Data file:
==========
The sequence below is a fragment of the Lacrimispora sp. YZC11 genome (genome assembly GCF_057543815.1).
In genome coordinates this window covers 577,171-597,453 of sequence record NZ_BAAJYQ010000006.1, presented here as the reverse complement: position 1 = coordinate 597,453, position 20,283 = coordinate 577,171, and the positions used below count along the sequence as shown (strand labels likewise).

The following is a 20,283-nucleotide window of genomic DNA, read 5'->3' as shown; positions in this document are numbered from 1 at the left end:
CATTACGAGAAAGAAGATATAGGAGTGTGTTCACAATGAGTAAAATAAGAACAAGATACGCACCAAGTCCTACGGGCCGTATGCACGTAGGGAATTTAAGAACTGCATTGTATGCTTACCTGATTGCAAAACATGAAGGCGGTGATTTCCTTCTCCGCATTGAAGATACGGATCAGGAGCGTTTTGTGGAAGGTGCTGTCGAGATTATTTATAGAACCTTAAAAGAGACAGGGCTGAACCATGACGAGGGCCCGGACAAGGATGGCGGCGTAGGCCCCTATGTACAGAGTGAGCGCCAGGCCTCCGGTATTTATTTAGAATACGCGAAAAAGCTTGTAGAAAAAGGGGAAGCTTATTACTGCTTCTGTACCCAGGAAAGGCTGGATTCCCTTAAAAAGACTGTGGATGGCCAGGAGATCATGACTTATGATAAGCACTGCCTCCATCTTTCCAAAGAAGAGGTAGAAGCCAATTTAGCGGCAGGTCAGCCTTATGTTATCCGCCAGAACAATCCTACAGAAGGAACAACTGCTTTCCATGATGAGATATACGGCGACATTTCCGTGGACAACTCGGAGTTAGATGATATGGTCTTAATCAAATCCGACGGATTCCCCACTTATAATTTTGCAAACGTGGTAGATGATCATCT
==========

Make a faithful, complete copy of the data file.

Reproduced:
The sequence below is a fragment of the Lacrimispora sp. YZC11 genome (genome assembly GCF_057543815.1).
In genome coordinates this window covers 577,171-597,453 of sequence record NZ_BAAJYQ010000006.1, presented here as the reverse complement: position 1 = coordinate 597,453, position 20,283 = coordinate 577,171, and the positions used below count along the sequence as shown (strand labels likewise).

The following is a 20,283-nucleotide window of genomic DNA, read 5'->3' as shown; positions in this document are numbered from 1 at the left end:
CATTACGAGAAAGAAGATATAGGAGTGTGTTCACAATGAGTAAAATAAGAACAAGATACGCACCAAGTCCTACGGGCCGTATGCACGTAGGGAATTTAAGAACTGCATTGTATGCTTACCTGATTGCAAAACATGAAGGCGGTGATTTCCTTCTCCGCATTGAAGATACGGATCAGGAGCGTTTTGTGGAAGGTGCTGTCGAGATTATTTATAGAACCTTAAAAGAGACAGGGCTGAACCATGACGAGGGCCCGGACAAGGATGGCGGCGTAGGCCCCTATGTACAGAGTGAGCGCCAGGCCTCCGGTATTTATTTAGAATACGCGAAAAAGCTTGTAGAAAAAGGGGAAGCTTATTACTGCTTCTGTACCCAGGAAAGGCTGGATTCCCTTAAAAAGACTGTGGATGGCCAGGAGATCATGACTTATGATAAGCACTGCCTCCATCTTTCCAAAGAAGAGGTAGAAGCCAATTTAGCGGCAGGTCAGCCTTATGTTATCCGCCAGAACAATCCTACAGAAGGAACAACTGCTTTCCATGATGAGATATACGGCGACATTTCCGTGGACAACTCGGAGTTAGATGATATGGTCTTAATCAAATCCGACGGATTCCCCACTTATAATTTTGCAAACGTGGTAGATGATCATCT